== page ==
What this implies is that anthropologists could have been mistaking rocks that monkeys banged on nuts to crack them open for hominin meat-carving tools. So how to interpret this? The monkey “tools” produced accidentally as they cracked nuts with rocks “fall within the range of those commonly associated with early hominins.” Does this mean that monkeys make tools by intelligent design, or that early hominins invented toolmaking by accident? Did some random mutation make an early hominin evolve intentionality?
Study: Humans and monkeys coordinate conflicting interest to maximize their profits (German Primate Center via Phys.org, 16 Mar 2023). When there’s a conflict of interest between individuals on how to use a resource, humans and monkeys behave differently. What does this prove about evolution, if anything?
The research showed that both humans and rhesus monkeys follow the actions of their counterpart and include them in their decision. However, they use different strategies in doing so. Humans coordinate in a dynamic process and achieve a “fair” balance over time: “today” you get to choose, next week it’s my turn. In contrast, rhesus monkeys coordinate statically, which often means that one of the two players loses out over time.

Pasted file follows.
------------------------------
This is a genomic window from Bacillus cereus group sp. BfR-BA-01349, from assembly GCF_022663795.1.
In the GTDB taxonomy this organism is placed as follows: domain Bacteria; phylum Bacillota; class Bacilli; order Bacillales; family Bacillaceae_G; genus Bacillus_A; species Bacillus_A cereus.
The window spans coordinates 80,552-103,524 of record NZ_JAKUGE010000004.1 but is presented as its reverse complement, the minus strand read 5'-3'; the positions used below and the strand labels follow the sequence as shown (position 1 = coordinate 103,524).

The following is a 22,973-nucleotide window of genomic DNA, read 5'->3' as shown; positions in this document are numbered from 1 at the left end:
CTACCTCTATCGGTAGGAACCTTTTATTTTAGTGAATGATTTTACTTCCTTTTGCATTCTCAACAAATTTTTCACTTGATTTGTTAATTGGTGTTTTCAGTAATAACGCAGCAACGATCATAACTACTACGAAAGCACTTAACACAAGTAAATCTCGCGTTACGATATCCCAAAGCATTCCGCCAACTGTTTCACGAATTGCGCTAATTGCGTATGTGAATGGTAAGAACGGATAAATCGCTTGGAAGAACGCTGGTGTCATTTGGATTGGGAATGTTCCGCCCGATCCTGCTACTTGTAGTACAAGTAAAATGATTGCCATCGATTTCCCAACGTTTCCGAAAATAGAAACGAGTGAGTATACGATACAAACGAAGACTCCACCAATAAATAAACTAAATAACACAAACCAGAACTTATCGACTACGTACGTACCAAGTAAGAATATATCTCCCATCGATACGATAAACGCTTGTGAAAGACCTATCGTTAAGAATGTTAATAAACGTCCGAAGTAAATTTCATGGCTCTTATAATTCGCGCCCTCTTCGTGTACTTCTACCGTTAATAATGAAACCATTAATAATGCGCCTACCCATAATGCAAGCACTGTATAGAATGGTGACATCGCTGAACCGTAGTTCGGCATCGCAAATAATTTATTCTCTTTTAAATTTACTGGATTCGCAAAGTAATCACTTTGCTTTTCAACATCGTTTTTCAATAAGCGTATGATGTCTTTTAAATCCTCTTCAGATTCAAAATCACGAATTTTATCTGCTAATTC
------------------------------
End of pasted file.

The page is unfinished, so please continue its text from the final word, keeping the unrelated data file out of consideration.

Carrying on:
The evolutionary anthropologists used game theory to analyze “rational decision making” in the monkeys, but rational typically implies reasoning ability. Instinctive behaviors stand in contrast to reasoning about justice and fairness, which are unique human concerns. Unsurprisingly, the monkeys acted statically and competitively. Only the humans attempted to play fair.
“The fact that rhesus monkeys did not dynamically take cooperative turns may be because they are cognitively limited in longer-term planning and taking the perspective of the opponent. Their static strategies require fewer cognitive resources and are easier to coordinate. But it is also likely that due to macaques’ competitive nature, less normative social influence, and higher subjective value of the rewards, they are driven by more selfish motives” says Igor Kagan, leader of the study.
“Dynamic face-to-face encounters are an integral part of primate social evolution. Understanding how the two species use the visibility of actions to achieve and maintain coordination sheds light on the evolution of cooperation and competition and sets the stage for studying the neural basis of dynamic interactions.”